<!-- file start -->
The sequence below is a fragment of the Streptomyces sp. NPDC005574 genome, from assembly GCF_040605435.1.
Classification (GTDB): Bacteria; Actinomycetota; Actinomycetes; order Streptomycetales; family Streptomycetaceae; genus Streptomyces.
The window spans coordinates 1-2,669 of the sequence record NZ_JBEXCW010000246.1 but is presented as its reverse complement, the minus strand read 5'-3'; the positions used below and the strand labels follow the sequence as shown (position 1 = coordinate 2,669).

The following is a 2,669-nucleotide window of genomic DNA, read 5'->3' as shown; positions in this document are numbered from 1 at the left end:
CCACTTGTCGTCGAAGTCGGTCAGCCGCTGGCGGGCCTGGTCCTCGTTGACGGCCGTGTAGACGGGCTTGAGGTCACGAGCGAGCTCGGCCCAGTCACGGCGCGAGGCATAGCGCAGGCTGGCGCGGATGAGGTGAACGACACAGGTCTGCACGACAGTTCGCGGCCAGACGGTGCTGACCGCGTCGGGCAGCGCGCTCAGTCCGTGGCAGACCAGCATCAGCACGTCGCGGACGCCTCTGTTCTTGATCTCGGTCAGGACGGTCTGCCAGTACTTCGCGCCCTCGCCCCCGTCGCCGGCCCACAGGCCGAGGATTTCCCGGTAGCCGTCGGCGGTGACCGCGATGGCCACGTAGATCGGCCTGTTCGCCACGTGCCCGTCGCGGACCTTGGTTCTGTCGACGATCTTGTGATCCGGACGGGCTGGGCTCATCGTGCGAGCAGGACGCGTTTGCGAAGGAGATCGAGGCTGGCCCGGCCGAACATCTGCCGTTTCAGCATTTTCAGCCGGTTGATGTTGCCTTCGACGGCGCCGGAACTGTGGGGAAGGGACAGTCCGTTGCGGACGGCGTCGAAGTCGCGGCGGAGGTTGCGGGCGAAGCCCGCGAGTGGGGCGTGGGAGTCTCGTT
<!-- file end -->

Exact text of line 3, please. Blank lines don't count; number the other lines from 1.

The window spans coordinates 1-2,669 of the sequence record NZ_JBEXCW010000246.1 but is presented as its reverse complement, the minus strand read 5'-3'; the positions used below and the strand labels follow the sequence as shown (position 1 = coordinate 2,669).